NBA out to bring worlds of traditional, electronic sports together

NBA 2K League managing director Brendan Donohue explains to Steve Loung why Esports is the next logical step for NBA.

Are you one of those people who doesn’t think sports and video games belong together? If so, the NBA is out to change your mind.

Back in February, the NBA and video game publisher Take Two Interactive announced the launch of a competitive esports league slated for 2018 called the NBA 2K League.

Taking advantage of the immense popularity of the “NBA 2K” video game franchise and the burgeoning esports space, the NBA is hoping to attract a new audience with the launch of this video game league.

“Our owners, the NBA office and I imagine 2K also, we’ve been looking at esports, this space in general, for quite some time now,” Brendan Donohue, managing director of the NBA 2K League, said in an interview Monday. “… We have this great game, it’s wildly popular, it’s viewed by players as the best game, and then the NBA has been running a league for 75 years. So running a league is in its wheelhouse. It just seemed like a logical next step to dive into esports.”

The esports industry has been on the rise for the last five years, with the business taking significant steps this year and last as competitions have found their way onto cable television and mainstream media outlets have begun covering events.

Major professional North American sports have taken notice as well and are now involving themselves in esports. The NBA is at the forefront of this movement, as some teams have already partnered with esports organizations: the Philadelphia 76ers have united with Team Dignitas while the Miami Heat have teamed with Misfits.

Now the NBA is looking to take the bold step of becoming the first major league to dive fully into esports.

The NBA 2K League is scheduled to start on May 1, 2018 with the 17 teams that were first announced. The Toronto Raptors are among the inaugural squads that will be part of the launch, which comes as no surprise to Donohue.

“For them, they’re a perfect fit. They’re an extremely well-run organization, they’re extremely digitally savvy, they’re incredibly innovative naturally and just Maple Leafs Sports and Entertainment is considered one of the best organizations in professional sports.”

And while there are “definitely more teams interested,” according to Donohue, 17 is the number the league will go forward with for the first year.

The regular season will be 15 weeks long, with two weeks of playoffs. How many games will be played per week hasn’t yet been determined, but Donohue says they’re looking into a combination of both tournaments and normal league games.

Additionally, the games will reportedly be played on a neutral site in a studio yet to be named, meaning teams will fly in from their home bases to play and games likely won’t be spread out through the week.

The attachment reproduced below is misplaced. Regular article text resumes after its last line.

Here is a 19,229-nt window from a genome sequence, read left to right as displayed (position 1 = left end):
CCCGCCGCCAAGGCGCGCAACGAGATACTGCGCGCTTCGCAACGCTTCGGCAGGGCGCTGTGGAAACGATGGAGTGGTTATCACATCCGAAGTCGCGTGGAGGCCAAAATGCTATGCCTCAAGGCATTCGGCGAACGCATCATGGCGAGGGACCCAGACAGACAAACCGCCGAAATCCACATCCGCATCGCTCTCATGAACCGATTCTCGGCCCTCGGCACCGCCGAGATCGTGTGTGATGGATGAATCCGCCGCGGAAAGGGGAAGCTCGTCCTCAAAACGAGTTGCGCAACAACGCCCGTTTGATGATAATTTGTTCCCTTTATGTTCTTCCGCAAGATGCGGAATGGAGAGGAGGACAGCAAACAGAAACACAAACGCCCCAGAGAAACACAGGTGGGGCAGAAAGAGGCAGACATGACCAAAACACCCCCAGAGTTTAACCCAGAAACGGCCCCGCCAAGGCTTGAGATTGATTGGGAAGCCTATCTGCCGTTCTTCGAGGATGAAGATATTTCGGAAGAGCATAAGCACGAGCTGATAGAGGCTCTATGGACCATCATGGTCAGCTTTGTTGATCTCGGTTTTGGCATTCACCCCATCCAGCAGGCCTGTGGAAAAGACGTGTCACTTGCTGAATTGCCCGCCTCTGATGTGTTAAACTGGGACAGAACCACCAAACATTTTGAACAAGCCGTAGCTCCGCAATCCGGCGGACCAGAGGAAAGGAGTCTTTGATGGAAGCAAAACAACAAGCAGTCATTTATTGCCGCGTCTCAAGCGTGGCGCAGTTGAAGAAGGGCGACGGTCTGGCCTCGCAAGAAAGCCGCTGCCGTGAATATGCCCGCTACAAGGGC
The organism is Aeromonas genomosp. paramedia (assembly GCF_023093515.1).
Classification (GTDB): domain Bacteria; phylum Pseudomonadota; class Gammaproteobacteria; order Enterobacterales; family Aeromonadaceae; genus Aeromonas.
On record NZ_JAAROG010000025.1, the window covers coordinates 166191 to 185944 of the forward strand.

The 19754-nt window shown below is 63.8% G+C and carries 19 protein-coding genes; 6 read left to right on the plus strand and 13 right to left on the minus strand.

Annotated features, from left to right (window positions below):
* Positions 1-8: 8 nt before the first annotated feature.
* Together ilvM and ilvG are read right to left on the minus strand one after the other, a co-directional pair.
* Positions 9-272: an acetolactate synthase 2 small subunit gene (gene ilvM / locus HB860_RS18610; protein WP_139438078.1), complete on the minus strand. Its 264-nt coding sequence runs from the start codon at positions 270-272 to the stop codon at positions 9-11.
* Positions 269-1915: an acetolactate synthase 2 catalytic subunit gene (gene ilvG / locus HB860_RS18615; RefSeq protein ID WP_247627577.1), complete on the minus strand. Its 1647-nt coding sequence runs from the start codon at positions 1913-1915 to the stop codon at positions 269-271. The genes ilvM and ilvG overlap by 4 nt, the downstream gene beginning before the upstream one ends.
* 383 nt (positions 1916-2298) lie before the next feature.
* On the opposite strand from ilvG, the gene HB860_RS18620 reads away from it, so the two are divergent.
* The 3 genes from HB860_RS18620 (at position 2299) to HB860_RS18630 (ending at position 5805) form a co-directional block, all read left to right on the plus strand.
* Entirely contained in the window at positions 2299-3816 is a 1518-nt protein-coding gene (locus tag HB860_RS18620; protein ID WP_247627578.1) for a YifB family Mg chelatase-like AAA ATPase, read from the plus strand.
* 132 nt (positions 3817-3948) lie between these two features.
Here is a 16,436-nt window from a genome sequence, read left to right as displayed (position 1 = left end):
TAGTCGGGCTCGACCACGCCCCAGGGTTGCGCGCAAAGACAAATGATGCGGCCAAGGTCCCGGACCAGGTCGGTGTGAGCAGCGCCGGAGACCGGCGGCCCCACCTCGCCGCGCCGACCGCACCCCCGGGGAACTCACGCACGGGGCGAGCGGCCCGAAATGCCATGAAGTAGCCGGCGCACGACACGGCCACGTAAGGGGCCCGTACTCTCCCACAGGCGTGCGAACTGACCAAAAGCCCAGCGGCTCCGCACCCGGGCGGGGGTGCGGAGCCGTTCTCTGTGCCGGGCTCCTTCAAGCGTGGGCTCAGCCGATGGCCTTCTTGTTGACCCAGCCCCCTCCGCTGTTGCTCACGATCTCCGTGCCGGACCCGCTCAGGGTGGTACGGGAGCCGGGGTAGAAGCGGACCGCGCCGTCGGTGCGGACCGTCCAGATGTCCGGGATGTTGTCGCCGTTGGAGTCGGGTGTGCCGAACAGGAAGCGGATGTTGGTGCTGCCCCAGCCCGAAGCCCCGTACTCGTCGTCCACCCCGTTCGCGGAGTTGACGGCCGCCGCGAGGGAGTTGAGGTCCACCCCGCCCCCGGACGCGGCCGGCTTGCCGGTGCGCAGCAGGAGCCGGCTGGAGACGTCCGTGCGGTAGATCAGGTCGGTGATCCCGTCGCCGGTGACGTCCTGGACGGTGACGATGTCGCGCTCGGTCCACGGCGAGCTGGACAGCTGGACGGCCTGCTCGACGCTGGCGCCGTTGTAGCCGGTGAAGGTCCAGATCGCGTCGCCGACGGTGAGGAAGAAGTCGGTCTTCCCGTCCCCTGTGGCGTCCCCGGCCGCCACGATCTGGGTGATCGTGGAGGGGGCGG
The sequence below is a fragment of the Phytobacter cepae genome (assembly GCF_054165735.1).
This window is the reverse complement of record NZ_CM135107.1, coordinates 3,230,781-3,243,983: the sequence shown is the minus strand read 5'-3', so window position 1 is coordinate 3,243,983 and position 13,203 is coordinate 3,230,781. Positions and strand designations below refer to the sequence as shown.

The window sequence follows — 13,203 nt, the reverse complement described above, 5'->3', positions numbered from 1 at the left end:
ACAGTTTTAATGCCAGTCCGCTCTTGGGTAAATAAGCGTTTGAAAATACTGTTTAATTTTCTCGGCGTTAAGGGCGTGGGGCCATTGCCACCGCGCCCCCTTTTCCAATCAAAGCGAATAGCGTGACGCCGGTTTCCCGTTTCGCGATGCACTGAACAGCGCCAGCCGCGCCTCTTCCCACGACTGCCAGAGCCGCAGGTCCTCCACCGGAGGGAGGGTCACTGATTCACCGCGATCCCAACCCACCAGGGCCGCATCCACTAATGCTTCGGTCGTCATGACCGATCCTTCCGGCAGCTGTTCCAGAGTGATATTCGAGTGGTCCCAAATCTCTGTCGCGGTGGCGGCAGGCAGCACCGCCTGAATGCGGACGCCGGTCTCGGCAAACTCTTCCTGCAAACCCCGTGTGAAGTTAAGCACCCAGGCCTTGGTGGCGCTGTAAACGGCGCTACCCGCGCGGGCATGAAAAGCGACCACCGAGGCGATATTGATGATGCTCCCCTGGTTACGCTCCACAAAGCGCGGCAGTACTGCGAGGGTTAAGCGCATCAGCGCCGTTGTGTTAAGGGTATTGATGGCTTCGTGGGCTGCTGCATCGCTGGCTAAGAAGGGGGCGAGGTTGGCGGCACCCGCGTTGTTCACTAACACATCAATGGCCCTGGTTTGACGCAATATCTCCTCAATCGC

Roster construction is more interesting, and you really see the traditional sports side of things involved here.

There will be an open tryout in February — with exact details of how it’ll work still being figured out — during which the 85 best players who emerge from the trial will then be put into a pool for a draft in March. Because the audition will pare down the number of players to 85, it appears each team will be made up of five players with no bench for the time being.

Each player will control their own individual character in the game — basically your MyPlayer in the game — so the rosters won’t reflect what the real NBA roster looks like at all.

There are two reasons the NBA 2K League is constructing rosters like this. One is in an effort to create stars out of its players.

“We think we are going to turn the players and their avatars into their own celebrities,” Donohue said.

The other is to avoid the imbalance of real NBA teams.

“It’s for the integrity of the game in order to have a balanced player experience,” said Donohue. “For example, you can’t have LeBron [James] competing against the sixth man from some other team. You have to have a balanced environment where the only thing differentiating the players is their true skill.”

Yeah, we understand, the Dubs are kinda OP.

Finally, this will be a professional league meaning if you make it, you will be paid. Specifics on what salaries will look like haven’t been unveiled yet but Donohue says it will be “competitive” with health benefits and a gaming house provided for players to practice in every respective market with a team.

Of all the professional sports leagues in North America, the NBA has made the most strides in trying to attract a younger, millennial audience. The NBA 2K League is just the latest example of this.

Will it work? No one can say for sure right now, but one thing’s for sure: the NBA seems determined to try.